granule cell; vesicular glutamate transporter; vesicular GABA transporter; immunofluorescence; synaptic button
The calpain family of cysteine proteases has a well-established causal role in neuronal cell death following acute brain injury. However, the relative contribution of calpain isoforms has not been determined in in vivo models. Identification of the calpain isoform responsible for neuronal injury is particularly important given the differential role of calpain isoforms in normal physiology. This study evaluates the role of m-calpain and μ-calpain in an in vivo model of global brain ischemia. Adeno-associated viral vectors expressing short hairpin RNAs targeting the catalytic subunits of μ- or m-calpain were used to knockdown expression of the targeted isoforms in adult rat hippocampal CA1 pyramidal neurons. Knockdown of μ-calpain, but not m-calpain, prevented calpain activity 72 hours after 6-minute transient forebrain ischemia, increased long-term survival and protected hippocampal electrophysiological function. These findings represent the first in vivo evidence that reducing expression of an individual calpain isoform can decrease post-ischemic neuronal death and preserve hippocampal function.
calpain; ischemia; hippocampus; RNA interference; adeno-associated virus
Although neuron transplantation to repair the nervous system has shown promise in animal models, there are few practical sources of viable neurons for clinical application and insufficient approaches to bridge extensive nerve damage in patients. Therefore, the authors sought a clinically relevant source of neurons that could be engineered into transplantable nervous tissue constructs. The authors chose to evaluate human dorsal root ganglion (DRG) neurons due to their robustness in culture.
Cervical DRGs were harvested from 16 live patients following elective ganglionectomies, and thoracic DRGs were harvested from 4 organ donor patients. Following harvest, the DRGs were digested in a dispase–collagenase treatment to dissociate neurons for culture. In addition, dissociated human DRG neurons were placed in a specially designed axon expansion chamber that induces continuous mechanical tension on axon fascicles spanning 2 populations of neurons originally plated ~ 100 μm apart.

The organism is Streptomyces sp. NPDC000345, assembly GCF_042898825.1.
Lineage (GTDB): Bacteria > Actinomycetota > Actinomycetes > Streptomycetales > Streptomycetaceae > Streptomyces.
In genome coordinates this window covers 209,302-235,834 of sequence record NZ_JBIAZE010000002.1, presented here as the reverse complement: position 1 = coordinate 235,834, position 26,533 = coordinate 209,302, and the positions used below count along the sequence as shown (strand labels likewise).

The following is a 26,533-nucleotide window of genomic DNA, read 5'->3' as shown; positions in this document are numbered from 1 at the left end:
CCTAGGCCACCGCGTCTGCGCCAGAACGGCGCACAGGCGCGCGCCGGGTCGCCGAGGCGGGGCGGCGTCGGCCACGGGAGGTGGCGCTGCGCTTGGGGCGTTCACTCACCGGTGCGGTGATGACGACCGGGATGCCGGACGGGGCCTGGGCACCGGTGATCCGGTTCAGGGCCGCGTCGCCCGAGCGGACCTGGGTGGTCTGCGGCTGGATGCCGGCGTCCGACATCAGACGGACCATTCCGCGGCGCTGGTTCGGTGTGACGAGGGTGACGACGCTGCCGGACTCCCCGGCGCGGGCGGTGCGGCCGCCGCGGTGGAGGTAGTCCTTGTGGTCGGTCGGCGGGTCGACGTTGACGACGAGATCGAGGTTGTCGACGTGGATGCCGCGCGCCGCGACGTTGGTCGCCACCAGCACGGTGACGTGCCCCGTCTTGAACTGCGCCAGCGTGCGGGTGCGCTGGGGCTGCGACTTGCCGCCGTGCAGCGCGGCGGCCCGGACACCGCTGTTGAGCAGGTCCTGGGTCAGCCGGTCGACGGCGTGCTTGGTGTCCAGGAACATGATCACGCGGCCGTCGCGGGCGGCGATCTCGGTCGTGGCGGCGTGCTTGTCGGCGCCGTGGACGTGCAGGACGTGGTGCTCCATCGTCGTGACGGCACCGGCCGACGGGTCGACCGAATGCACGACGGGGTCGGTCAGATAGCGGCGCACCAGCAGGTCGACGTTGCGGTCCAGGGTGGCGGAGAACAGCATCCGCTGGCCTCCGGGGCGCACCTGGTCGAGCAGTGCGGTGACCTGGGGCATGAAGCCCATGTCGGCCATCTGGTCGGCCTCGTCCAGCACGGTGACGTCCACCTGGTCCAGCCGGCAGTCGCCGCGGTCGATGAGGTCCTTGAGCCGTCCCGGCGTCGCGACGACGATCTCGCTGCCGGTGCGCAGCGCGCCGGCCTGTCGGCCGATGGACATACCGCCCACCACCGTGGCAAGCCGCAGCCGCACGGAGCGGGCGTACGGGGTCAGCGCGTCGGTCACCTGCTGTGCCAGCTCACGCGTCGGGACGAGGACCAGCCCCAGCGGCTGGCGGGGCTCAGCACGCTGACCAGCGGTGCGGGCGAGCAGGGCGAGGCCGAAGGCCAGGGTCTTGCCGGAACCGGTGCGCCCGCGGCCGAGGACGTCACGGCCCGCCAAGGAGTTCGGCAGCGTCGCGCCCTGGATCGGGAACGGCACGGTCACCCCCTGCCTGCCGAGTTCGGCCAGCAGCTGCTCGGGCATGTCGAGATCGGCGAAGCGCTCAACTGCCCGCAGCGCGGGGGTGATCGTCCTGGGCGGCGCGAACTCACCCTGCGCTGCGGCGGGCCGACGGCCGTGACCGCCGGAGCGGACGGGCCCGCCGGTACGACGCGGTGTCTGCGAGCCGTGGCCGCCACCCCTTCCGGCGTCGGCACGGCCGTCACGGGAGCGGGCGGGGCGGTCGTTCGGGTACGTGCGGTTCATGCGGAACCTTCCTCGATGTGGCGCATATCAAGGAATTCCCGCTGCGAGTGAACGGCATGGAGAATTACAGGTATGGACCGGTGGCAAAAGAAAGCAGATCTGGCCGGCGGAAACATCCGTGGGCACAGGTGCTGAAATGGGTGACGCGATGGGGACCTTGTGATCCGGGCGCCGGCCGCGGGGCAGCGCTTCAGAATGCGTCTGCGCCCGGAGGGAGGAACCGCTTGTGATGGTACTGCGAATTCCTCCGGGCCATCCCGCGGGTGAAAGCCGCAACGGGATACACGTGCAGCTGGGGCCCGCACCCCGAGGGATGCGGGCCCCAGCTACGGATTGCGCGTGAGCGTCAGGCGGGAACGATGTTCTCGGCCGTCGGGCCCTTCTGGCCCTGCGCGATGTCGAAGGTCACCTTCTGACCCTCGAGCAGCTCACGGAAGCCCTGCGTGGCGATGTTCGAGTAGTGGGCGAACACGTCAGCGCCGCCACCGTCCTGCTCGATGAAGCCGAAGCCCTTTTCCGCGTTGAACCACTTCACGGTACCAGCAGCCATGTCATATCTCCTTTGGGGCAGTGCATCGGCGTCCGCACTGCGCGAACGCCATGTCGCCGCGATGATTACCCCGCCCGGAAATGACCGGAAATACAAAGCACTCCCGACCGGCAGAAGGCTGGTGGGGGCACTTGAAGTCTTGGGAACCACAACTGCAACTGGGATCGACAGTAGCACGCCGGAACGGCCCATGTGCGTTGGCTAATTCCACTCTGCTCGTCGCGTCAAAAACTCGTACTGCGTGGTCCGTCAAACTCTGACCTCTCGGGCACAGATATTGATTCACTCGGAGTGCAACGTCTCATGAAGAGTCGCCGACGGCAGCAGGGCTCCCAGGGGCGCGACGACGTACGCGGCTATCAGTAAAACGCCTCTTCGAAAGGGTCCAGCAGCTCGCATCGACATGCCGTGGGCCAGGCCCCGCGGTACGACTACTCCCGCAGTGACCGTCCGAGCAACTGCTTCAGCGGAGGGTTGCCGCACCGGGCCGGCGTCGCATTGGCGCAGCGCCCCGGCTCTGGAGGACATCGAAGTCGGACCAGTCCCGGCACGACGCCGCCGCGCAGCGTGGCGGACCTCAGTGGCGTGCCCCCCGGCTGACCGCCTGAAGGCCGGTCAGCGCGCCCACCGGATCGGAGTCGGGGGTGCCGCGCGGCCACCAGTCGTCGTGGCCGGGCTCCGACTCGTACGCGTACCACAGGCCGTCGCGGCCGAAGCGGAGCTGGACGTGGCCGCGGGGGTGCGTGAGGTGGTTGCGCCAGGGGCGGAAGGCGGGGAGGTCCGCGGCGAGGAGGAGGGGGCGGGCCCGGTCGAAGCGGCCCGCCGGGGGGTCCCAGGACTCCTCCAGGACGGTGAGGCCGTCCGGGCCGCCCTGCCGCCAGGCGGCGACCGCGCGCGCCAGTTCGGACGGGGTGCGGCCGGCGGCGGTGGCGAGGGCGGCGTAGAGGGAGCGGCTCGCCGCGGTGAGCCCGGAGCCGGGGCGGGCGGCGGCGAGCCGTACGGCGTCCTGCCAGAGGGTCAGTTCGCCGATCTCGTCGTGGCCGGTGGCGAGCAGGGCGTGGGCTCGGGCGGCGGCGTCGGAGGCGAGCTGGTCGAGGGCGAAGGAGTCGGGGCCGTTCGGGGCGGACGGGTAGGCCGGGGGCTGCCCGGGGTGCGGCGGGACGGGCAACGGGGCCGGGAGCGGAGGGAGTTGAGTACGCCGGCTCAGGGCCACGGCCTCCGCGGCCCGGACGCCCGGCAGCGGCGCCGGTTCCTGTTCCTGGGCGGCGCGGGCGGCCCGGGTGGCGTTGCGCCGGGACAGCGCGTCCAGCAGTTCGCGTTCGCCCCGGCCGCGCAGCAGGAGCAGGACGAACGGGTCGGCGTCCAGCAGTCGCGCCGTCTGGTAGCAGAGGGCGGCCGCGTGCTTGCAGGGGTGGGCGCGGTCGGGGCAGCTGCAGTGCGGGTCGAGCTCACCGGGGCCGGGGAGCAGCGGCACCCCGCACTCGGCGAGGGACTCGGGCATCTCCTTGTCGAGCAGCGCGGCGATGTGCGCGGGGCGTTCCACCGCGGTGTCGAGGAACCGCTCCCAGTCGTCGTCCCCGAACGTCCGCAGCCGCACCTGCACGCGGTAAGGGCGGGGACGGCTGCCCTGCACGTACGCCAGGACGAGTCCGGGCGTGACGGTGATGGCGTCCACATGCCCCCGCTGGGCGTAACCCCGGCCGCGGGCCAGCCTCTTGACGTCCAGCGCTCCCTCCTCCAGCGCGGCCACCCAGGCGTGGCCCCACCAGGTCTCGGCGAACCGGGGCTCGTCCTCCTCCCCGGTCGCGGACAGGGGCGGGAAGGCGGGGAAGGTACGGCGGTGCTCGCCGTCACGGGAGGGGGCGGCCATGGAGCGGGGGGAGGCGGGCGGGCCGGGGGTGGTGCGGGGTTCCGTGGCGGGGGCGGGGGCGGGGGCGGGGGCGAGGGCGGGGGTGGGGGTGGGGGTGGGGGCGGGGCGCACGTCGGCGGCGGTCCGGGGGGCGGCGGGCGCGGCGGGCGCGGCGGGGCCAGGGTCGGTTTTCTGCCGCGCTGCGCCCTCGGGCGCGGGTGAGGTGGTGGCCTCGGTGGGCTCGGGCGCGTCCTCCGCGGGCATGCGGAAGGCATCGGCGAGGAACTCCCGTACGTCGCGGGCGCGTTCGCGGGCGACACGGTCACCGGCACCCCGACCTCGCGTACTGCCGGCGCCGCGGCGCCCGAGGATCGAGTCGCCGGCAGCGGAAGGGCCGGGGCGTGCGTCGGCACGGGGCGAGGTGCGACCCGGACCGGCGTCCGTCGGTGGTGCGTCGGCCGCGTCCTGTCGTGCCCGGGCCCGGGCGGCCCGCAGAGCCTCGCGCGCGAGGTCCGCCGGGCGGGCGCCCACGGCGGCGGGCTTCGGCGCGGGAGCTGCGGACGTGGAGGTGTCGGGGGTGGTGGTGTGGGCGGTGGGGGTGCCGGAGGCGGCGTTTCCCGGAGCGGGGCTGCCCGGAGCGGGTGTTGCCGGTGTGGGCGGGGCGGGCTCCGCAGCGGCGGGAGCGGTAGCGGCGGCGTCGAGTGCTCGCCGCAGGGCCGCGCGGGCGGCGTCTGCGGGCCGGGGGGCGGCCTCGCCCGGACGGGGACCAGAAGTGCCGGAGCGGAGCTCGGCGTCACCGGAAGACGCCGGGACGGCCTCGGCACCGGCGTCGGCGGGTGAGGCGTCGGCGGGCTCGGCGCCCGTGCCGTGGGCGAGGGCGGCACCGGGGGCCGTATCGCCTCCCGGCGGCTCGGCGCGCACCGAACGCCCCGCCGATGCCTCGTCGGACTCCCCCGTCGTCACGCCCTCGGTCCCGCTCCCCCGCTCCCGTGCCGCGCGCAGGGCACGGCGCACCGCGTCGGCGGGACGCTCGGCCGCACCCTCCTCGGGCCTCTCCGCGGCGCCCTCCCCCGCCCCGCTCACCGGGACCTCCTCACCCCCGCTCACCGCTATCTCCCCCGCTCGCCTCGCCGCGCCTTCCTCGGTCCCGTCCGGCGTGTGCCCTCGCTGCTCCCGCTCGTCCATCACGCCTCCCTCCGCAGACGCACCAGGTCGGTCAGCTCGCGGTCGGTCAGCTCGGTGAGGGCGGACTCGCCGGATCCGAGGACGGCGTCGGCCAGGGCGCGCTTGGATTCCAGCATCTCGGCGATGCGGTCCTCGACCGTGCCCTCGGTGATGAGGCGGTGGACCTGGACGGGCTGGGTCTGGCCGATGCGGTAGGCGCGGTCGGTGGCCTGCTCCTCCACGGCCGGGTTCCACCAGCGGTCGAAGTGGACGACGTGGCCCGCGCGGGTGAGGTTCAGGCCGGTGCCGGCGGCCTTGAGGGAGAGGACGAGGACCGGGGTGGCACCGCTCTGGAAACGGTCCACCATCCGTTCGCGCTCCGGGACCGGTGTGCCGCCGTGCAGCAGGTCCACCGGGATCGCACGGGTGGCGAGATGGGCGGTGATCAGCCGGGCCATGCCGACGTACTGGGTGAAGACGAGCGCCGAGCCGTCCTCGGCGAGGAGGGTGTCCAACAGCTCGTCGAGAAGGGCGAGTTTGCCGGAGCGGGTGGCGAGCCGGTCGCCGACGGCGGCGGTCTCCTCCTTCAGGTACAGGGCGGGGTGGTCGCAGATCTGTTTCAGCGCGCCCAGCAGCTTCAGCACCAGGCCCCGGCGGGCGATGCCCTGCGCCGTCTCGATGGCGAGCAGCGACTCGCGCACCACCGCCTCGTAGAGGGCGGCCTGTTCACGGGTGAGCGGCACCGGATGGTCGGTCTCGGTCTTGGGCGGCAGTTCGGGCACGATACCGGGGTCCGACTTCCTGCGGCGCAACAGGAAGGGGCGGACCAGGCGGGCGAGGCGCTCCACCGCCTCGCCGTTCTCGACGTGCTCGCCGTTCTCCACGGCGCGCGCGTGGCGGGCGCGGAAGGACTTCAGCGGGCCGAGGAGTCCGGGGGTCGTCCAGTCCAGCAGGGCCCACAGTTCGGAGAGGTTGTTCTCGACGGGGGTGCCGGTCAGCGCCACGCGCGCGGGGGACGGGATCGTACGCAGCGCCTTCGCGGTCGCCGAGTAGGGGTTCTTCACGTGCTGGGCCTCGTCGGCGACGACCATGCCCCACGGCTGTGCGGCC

The adult human DRG neurons, positively identified by neuronal markers, survived at least 3 months in culture while maintaining the ability to generate action potentials. Stretch-growth of axon fascicles in the expansion chamber occurred at the rate of 1 mm/day to a length of 1 cm, creating the first engineered living human nervous tissue constructs.
These data demonstrate the promise of adult human DRG neurons as an alternative transplant material due to their availability, viability, and capacity to be engineered. Also, these data show the feasibility of harvesting DRGs from living patients as a source of neurons for autologous transplant as well as from organ donors to serve as an allograft source of neurons.
axon elongation; axon stretch growth; nervous tissue construct; peripheral nerve injury repair; spinal cord injury repair; tissue engineering
Adverse neurological outcome is a major cause of long-term morbidity in ex-preterm children. To investigate the effect of parturition and inflammation on the fetal brain, we utilized two in vivo mouse models of preterm birth. To mimic the most common human scenario of preterm birth, we used a mouse model of intrauterine inflammation by intrauterine infusion of lipopolysaccharide (LPS). To investigate the effect of parturition on the immature fetal brain, in the absence of inflammation, we used a non-infectious model of preterm birth by administering RU486. Pro-inflammatory cytokines (IL-10, IL-1β, IL-6 and TNF-α) in amniotic fluid and inflammatory biomarkers in maternal serum and amniotic fluid were compared between the two models using ELISA. Pro-inflammatory cytokine expression was evaluated in the whole fetal brains from the two models. Primary neuronal cultures from the fetal cortex were established from the different models and controls in order to compare the neuronal morphology. Only the intrauterine inflammation model resulted in an elevation of inflammatory biomarkers in the maternal serum and amniotic fluid. Exposure to inflammation-induced preterm birth, but not non-infectious preterm birth, also resulted in an increase in cytokine mRNA in whole fetal brain and in disrupted fetal neuronal morphology. In particular, Microtubule-associated protein 2 (MAP2) staining was decreased and the number of dendrites was reduced (P < 0.001, ANOVA between groups). These results suggest that inflammation-induced preterm birth and not the process of preterm birth may result in neuroinflammation and alter fetal neuronal morphology.